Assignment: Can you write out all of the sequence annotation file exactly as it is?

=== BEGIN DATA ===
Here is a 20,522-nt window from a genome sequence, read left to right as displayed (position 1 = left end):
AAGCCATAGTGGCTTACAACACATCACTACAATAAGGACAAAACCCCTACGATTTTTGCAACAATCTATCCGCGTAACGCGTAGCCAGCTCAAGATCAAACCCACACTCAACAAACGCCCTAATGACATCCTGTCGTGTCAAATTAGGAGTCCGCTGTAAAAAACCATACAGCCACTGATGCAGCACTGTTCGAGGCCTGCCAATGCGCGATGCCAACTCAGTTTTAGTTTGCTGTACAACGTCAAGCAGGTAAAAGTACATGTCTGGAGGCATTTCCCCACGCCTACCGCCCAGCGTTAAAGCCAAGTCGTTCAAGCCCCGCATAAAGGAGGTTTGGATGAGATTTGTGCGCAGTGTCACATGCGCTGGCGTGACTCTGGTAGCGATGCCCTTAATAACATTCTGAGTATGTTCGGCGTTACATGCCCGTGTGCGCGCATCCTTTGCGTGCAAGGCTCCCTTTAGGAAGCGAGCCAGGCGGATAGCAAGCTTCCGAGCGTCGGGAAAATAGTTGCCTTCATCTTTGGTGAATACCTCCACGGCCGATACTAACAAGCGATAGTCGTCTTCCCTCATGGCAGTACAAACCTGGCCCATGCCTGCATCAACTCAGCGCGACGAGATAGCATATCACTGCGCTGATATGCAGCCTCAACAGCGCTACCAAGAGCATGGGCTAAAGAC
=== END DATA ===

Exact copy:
Here is a 20,522-nt window from a genome sequence, read left to right as displayed (position 1 = left end):
AAGCCATAGTGGCTTACAACACATCACTACAATAAGGACAAAACCCCTACGATTTTTGCAACAATCTATCCGCGTAACGCGTAGCCAGCTCAAGATCAAACCCACACTCAACAAACGCCCTAATGACATCCTGTCGTGTCAAATTAGGAGTCCGCTGTAAAAAACCATACAGCCACTGATGCAGCACTGTTCGAGGCCTGCCAATGCGCGATGCCAACTCAGTTTTAGTTTGCTGTACAACGTCAAGCAGGTAAAAGTACATGTCTGGAGGCATTTCCCCACGCCTACCGCCCAGCGTTAAAGCCAAGTCGTTCAAGCCCCGCATAAAGGAGGTTTGGATGAGATTTGTGCGCAGTGTCACATGCGCTGGCGTGACTCTGGTAGCGATGCCCTTAATAACATTCTGAGTATGTTCGGCGTTACATGCCCGTGTGCGCGCATCCTTTGCGTGCAAGGCTCCCTTTAGGAAGCGAGCCAGGCGGATAGCAAGCTTCCGAGCGTCGGGAAAATAGTTGCCTTCATCTTTGGTGAATACCTCCACGGCCGATACTAACAAGCGATAGTCGTCTTCCCTCATGGCAGTACAAACCTGGCCCATGCCTGCATCAACTCAGCGCGACGAGATAGCATATCACTGCGCTGATATGCAGCCTCAACAGCGCTACCAAGAGCATGGGCTAAAGAC